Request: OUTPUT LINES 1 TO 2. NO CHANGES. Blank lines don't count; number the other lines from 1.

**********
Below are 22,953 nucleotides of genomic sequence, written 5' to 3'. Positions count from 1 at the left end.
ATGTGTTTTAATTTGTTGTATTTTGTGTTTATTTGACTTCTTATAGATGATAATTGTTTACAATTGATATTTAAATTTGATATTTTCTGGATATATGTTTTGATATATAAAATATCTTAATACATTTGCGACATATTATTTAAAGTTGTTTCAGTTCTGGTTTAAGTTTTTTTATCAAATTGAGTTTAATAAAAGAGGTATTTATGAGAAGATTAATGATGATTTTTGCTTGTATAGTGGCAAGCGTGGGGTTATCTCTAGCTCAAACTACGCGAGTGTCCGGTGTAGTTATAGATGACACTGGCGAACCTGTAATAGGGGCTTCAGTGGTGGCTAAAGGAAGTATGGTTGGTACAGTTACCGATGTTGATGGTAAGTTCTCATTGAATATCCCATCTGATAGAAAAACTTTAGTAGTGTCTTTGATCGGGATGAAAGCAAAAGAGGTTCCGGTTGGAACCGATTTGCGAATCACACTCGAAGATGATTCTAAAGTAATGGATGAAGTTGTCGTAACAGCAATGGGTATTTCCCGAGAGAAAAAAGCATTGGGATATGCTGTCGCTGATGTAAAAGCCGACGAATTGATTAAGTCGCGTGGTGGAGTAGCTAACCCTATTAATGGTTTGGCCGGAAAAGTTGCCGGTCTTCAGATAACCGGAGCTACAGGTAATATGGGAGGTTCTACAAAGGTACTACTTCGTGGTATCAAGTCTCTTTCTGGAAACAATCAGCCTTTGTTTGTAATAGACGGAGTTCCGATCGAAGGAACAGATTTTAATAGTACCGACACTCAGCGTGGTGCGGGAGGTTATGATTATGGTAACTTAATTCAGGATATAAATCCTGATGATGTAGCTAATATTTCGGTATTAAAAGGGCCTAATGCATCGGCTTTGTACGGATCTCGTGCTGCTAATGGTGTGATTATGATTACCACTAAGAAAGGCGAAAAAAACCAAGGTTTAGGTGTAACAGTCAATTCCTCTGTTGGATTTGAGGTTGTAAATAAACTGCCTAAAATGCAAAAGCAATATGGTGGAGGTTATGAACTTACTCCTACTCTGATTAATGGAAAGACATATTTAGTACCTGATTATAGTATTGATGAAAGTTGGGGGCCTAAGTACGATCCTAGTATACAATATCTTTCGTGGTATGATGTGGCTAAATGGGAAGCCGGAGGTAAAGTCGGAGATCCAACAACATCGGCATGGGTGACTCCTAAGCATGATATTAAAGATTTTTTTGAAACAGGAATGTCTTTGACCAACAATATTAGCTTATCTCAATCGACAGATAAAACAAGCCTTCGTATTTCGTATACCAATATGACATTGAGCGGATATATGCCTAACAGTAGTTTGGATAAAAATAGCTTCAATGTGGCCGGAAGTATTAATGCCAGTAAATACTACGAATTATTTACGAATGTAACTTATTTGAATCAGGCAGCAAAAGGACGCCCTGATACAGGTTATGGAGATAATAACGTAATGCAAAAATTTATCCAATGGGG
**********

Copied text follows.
Below are 22,953 nucleotides of genomic sequence, written 5' to 3'. Positions count from 1 at the left end.
ATGTGTTTTAATTTGTTGTATTTTGTGTTTATTTGACTTCTTATAGATGATAATTGTTTACAATTGATATTTAAATTTGATATTTTCTGGATATATGTTTTGATATATAAAATATCTTAATACATTTGCGACATATTATTTAAAGTTGTTTCAGTTCTGGTTTAAGTTTTTTTATCAAATTGAGTTTAATAAAAGAGGTATTTATGAGAAGATTAATGATGATTTTTGCTTGTATAGTGGCAAGCGTGGGGTTATCTCTAGCTCAAACTACGCGAGTGTCCGGTGTAGTTATAGATGACACTGGCGAACCTGTAATAGGGGCTTCAGTGGTGGCTAAAGGAAGTATGGTTGGTACAGTTACCGATGTTGATGGTAAGTTCTCATTGAATATCCCATCTGATAGAAAAACTTTAGTAGTGTCTTTGATCGGGATGAAAGCAAAAGAGGTTCCGGTTGGAACCGATTTGCGAATCACACTCGAAGATGATTCTAAAGTAATGGATGAAGTTGTCGTAACAGCAATGGGTATTTCCCGAGAGAAAAAAGCATTGGGATATGCTGTCGCTGATGTAAAAGCCGACGAATTGATTAAGTCGCGTGGTGGAGTAGCTAACCCTATTAATGGTTTGGCCGGAAAAGTTGCCGGTCTTCAGATAACCGGAGCTACAGGTAATATGGGAGGTTCTACAAAGGTACTACTTCGTGGTATCAAGTCTCTTTCTGGAAACAATCAGCCTTTGTTTGTAATAGACGGAGTTCCGATCGAAGGAACAGATTTTAATAGTACCGACACTCAGCGTGGTGCGGGAGGTTATGATTATGGTAACTTAATTCAGGATATAAATCCTGATGATGTAGCTAATATTTCGGTATTAAAAGGGCCTAATGCATCGGCTTTGTACGGATCTCGTGCTGCTAATGGTGTGATTATGATTACCACTAAGAAAGGCGAAAAAAACCAAGGTTTAGGTGTAACAGTCAATTCCTCTGTTGGATTTGAGGTTGTAAATAAACTGCCTAAAATGCAAAAGCAATATGGTGGAGGTTATGAACTTACTCCTACTCTGATTAATGGAAAGACATATTTAGTACCTGATTATAGTATTGATGAAAGTTGGGGGCCTAAGTACGATCCTAGTATACAATATCTTTCGTGGTATGATGTGGCTAAATGGGAAGCCGGAGGTAAAGTCGGAGATCCAACAACATCGGCATGGGTGACTCCTAAGCATGATATTAAAGATTTTTTTGAAACAGGAATGTCTTTGACCAACAATATTAGCTTATCTCAATCGACAGATAAAACAAGCCTTCGTATTTCGTATACCAATATGACATTGAGCGGATATATGCCTAACAGTAGTTTGGATAAAAATAGCTTCAATGTGGCCGGAAGTATTAATGCCAGTAAATACTACGAATTATTTACGAATGTAACTTATTTGAATCAGGCAGCAAAAGGACGCCCTGATACAGGTTATGGAGATAATAACGTAATGCAAAAATTTATCCAATGGGG